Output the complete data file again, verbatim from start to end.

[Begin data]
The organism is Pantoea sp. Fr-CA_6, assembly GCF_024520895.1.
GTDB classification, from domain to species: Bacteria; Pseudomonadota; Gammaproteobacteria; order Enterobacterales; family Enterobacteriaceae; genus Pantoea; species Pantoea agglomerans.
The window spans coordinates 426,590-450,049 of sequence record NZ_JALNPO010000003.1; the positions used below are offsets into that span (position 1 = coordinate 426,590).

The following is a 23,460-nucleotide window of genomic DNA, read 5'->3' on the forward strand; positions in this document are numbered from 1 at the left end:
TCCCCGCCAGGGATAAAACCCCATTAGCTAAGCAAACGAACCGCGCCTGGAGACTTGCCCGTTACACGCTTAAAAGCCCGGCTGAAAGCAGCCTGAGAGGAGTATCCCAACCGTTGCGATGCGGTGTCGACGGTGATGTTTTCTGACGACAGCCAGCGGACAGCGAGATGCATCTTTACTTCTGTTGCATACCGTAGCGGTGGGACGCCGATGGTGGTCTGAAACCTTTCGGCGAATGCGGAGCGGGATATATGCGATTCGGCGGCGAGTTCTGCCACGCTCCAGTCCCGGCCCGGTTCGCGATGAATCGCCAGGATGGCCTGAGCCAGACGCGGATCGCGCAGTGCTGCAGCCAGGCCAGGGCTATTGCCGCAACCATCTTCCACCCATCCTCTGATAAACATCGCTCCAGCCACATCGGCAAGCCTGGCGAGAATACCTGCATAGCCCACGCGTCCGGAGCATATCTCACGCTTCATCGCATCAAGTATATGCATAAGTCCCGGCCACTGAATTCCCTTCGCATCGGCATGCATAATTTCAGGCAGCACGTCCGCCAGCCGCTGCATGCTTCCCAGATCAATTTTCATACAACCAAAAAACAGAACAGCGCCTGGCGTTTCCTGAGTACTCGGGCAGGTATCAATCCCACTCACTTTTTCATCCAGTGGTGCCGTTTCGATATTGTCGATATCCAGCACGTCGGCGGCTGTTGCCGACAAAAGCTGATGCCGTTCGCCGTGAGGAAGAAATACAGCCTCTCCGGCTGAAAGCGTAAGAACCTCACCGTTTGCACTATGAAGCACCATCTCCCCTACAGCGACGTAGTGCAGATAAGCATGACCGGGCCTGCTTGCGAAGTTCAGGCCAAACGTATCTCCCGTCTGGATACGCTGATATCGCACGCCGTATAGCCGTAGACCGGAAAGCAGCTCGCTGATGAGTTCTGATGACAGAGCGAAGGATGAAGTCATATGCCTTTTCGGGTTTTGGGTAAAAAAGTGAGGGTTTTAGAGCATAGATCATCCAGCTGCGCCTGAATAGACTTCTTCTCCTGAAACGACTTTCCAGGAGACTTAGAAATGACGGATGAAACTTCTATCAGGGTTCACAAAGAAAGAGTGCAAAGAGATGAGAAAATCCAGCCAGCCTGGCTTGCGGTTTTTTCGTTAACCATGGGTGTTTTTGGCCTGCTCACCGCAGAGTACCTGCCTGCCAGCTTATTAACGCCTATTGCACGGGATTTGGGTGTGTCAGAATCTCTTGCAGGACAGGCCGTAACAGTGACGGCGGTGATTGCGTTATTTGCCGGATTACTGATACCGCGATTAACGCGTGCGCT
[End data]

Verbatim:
The organism is Pantoea sp. Fr-CA_6, assembly GCF_024520895.1.
GTDB classification, from domain to species: Bacteria; Pseudomonadota; Gammaproteobacteria; order Enterobacterales; family Enterobacteriaceae; genus Pantoea; species Pantoea agglomerans.
The window spans coordinates 426,590-450,049 of sequence record NZ_JALNPO010000003.1; the positions used below are offsets into that span (position 1 = coordinate 426,590).

The following is a 23,460-nucleotide window of genomic DNA, read 5'->3' on the forward strand; positions in this document are numbered from 1 at the left end:
TCCCCGCCAGGGATAAAACCCCATTAGCTAAGCAAACGAACCGCGCCTGGAGACTTGCCCGTTACACGCTTAAAAGCCCGGCTGAAAGCAGCCTGAGAGGAGTATCCCAACCGTTGCGATGCGGTGTCGACGGTGATGTTTTCTGACGACAGCCAGCGGACAGCGAGATGCATCTTTACTTCTGTTGCATACCGTAGCGGTGGGACGCCGATGGTGGTCTGAAACCTTTCGGCGAATGCGGAGCGGGATATATGCGATTCGGCGGCGAGTTCTGCCACGCTCCAGTCCCGGCCCGGTTCGCGATGAATCGCCAGGATGGCCTGAGCCAGACGCGGATCGCGCAGTGCTGCAGCCAGGCCAGGGCTATTGCCGCAACCATCTTCCACCCATCCTCTGATAAACATCGCTCCAGCCACATCGGCAAGCCTGGCGAGAATACCTGCATAGCCCACGCGTCCGGAGCATATCTCACGCTTCATCGCATCAAGTATATGCATAAGTCCCGGCCACTGAATTCCCTTCGCATCGGCATGCATAATTTCAGGCAGCACGTCCGCCAGCCGCTGCATGCTTCCCAGATCAATTTTCATACAACCAAAAAACAGAACAGCGCCTGGCGTTTCCTGAGTACTCGGGCAGGTATCAATCCCACTCACTTTTTCATCCAGTGGTGCCGTTTCGATATTGTCGATATCCAGCACGTCGGCGGCTGTTGCCGACAAAAGCTGATGCCGTTCGCCGTGAGGAAGAAATACAGCCTCTCCGGCTGAAAGCGTAAGAACCTCACCGTTTGCACTATGAAGCACCATCTCCCCTACAGCGACGTAGTGCAGATAAGCATGACCGGGCCTGCTTGCGAAGTTCAGGCCAAACGTATCTCCCGTCTGGATACGCTGATATCGCACGCCGTATAGCCGTAGACCGGAAAGCAGCTCGCTGATGAGTTCTGATGACAGAGCGAAGGATGAAGTCATATGCCTTTTCGGGTTTTGGGTAAAAAAGTGAGGGTTTTAGAGCATAGATCATCCAGCTGCGCCTGAATAGACTTCTTCTCCTGAAACGACTTTCCAGGAGACTTAGAAATGACGGATGAAACTTCTATCAGGGTTCACAAAGAAAGAGTGCAAAGAGATGAGAAAATCCAGCCAGCCTGGCTTGCGGTTTTTTCGTTAACCATGGGTGTTTTTGGCCTGCTCACCGCAGAGTACCTGCCTGCCAGCTTATTAACGCCTATTGCACGGGATTTGGGTGTGTCAGAATCTCTTGCAGGACAGGCCGTAACAGTGACGGCGGTGATTGCGTTATTTGCCGGATTACTGATACCGCGATTAACGCGTGCGCT